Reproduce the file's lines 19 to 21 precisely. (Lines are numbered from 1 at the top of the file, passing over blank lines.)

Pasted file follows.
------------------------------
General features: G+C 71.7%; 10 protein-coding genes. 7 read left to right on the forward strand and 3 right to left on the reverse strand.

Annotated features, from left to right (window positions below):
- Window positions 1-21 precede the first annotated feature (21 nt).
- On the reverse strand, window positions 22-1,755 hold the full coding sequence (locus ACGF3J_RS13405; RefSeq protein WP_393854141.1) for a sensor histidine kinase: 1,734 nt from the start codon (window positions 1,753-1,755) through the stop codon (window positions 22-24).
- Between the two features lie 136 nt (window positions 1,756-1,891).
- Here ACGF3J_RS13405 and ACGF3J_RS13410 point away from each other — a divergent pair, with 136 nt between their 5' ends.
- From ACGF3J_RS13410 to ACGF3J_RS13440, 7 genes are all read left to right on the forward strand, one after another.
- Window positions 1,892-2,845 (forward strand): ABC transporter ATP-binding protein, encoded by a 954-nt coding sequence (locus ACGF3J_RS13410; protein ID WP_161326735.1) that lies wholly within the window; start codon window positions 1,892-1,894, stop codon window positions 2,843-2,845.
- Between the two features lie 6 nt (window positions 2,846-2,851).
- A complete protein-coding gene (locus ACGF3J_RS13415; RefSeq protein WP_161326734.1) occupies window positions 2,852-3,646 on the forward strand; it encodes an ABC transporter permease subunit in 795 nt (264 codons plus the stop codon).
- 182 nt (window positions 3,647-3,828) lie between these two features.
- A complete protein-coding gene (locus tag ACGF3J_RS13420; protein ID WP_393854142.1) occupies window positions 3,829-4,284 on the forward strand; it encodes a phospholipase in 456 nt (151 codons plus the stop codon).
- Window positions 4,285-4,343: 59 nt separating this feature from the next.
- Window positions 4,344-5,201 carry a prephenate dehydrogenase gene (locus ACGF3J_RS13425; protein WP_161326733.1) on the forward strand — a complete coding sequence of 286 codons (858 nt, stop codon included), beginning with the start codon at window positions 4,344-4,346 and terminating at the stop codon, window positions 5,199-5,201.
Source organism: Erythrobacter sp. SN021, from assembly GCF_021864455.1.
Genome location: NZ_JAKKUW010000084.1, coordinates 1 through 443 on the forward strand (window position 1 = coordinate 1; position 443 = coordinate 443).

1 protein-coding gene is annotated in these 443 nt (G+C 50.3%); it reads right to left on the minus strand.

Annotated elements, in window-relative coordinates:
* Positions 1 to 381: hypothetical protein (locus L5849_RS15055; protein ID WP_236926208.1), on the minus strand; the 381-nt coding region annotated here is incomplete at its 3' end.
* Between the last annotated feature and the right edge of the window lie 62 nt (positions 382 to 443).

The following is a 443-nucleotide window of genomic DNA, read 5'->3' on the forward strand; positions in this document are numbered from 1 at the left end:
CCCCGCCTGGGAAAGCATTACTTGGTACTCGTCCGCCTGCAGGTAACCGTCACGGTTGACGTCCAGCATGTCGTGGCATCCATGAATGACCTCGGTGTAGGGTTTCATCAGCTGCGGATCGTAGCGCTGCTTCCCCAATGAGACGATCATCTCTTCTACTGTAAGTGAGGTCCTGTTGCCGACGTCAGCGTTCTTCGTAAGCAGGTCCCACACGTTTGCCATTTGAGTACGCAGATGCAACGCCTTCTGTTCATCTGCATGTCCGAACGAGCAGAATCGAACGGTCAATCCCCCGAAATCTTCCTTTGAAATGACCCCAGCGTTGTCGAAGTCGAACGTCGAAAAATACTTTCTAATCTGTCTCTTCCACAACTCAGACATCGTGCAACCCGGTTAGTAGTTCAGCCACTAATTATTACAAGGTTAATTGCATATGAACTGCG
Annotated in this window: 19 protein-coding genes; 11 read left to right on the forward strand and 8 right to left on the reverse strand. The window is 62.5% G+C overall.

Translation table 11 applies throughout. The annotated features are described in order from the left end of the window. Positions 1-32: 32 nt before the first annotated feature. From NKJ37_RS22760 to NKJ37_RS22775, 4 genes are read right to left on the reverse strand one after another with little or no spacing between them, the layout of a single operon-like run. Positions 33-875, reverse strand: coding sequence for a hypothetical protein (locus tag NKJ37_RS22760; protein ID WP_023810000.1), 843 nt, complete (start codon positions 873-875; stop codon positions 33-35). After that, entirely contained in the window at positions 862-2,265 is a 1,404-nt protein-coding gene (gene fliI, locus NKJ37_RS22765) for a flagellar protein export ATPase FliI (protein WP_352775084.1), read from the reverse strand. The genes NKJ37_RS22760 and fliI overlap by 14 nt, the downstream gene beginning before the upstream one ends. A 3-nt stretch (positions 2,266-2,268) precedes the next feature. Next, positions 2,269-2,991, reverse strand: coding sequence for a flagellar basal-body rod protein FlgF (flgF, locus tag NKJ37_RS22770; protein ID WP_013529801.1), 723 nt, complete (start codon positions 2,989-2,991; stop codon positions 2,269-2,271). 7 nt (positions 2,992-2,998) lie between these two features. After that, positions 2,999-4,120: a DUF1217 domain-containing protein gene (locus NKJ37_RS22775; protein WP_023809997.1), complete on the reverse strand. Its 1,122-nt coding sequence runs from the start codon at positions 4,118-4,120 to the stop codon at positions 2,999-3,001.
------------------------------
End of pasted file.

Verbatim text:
* Positions 1 to 381: hypothetical protein (locus L5849_RS15055; protein ID WP_236926208.1), on the minus strand; the 381-nt coding region annotated here is incomplete at its 3' end.
* Between the last annotated feature and the right edge of the window lie 62 nt (positions 382 to 443).

The following is a 443-nucleotide window of genomic DNA, read 5'->3' on the forward strand; positions in this document are numbered from 1 at the left end: